Tuesday 9 November 2010

A Wild Day

Looking up casually in the middle of writing a letter, 
Mrs. Miniver saw, through the back window of the drawing-room, 
something that she had never consciously seen before:
the last leaf being blown from a tree.
One moment it was there, on the highest bough of all,
wagging wildly in the wind and the rain.
The next moment it was whirling away across the rooftops,
a forlorn ragged speck.
The line of its flight was the arabesque
at the end of a chapter,
the final scroll under the death-warrant of summer.

...a few days before,
the weather had broken with a spectacular gale.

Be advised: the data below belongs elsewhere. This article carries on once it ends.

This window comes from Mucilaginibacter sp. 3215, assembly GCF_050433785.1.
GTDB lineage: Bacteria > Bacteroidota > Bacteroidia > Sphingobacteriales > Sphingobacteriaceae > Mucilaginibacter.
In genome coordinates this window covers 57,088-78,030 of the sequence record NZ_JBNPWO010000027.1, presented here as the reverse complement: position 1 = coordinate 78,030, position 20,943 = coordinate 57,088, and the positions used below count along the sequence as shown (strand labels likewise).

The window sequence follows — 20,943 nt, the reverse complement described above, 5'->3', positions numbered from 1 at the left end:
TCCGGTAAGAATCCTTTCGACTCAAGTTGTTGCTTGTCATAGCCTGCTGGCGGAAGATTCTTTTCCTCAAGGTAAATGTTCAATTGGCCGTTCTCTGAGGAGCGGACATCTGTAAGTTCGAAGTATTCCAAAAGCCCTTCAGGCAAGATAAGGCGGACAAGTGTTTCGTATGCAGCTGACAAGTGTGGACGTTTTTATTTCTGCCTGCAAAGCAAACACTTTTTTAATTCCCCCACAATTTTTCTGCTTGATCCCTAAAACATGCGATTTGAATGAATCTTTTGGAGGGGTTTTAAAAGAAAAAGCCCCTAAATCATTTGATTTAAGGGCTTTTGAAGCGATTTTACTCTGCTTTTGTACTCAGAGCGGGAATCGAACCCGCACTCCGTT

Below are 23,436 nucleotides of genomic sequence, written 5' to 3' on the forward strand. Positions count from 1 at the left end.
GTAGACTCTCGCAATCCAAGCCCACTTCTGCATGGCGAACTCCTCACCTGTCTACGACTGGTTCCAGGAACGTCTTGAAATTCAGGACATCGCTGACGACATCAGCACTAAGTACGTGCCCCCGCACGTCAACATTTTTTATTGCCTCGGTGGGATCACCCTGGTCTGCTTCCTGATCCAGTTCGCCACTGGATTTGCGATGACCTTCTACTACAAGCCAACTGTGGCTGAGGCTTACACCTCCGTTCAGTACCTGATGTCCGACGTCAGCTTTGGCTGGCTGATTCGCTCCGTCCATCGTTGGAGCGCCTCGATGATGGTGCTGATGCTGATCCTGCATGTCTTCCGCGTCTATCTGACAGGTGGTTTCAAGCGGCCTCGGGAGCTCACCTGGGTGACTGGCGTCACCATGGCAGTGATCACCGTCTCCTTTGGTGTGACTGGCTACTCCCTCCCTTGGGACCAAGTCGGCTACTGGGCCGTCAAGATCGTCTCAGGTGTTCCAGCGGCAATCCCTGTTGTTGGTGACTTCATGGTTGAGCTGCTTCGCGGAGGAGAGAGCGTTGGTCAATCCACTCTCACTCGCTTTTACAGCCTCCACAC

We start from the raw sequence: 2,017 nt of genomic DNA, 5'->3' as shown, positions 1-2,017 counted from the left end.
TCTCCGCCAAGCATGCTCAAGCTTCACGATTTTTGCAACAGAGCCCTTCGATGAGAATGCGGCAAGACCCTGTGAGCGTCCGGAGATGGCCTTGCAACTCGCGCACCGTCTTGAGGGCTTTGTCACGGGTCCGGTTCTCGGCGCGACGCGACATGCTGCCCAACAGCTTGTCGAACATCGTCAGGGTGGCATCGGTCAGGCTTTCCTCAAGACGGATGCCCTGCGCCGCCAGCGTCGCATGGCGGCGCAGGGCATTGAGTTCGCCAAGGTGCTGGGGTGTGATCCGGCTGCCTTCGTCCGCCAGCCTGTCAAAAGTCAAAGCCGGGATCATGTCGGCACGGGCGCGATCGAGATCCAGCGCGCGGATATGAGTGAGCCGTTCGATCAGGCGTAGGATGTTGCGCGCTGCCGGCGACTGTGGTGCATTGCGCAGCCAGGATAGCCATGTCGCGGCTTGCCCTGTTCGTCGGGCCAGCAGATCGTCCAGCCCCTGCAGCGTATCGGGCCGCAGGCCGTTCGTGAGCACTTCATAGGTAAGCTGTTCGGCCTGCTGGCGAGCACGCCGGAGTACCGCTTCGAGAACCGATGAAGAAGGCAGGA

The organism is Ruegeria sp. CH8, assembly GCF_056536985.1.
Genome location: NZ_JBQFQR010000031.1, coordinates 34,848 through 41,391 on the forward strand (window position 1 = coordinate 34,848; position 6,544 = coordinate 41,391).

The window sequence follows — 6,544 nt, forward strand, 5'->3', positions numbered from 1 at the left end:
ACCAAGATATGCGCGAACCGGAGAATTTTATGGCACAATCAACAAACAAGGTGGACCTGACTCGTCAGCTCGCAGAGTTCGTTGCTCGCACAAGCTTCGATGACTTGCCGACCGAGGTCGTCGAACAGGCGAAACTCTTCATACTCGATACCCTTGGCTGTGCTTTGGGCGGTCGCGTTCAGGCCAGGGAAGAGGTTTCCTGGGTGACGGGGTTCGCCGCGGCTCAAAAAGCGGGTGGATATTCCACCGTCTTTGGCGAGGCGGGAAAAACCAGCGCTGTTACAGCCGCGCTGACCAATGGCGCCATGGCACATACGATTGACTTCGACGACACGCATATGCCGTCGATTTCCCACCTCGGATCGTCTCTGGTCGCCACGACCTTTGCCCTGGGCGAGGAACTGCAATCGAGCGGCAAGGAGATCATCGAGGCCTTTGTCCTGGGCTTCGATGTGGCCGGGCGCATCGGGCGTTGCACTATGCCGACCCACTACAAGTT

The old beautiful painted aristocracy of the leaves,
already tottering, had fallen in the night,
overthrown by outward pressure and inward decadence.
What remained were the essential masses of the tree,
bare and sober, with a workaday beauty of their own.
Through them, after a while, the sap would rise
into a new aristocracy, which would flourish until it, too,
had lost its freshness; and then fall.
There is no other way, it seems, in a deciduous world.
True evergreenness does not exist:
the word is only another term for the ability
to overlap the old with the new.

From Mrs Miniver by Jan Struther.


  1. I've enjoyed catching up on your posts and Mrs. Miniver is always in good form.

  2. I have just found your blog via Brookwood Letters and I have been enjoying some of your previous posts.

    Mrs Miniver was a perfect choice for this cold, mid autumn morning.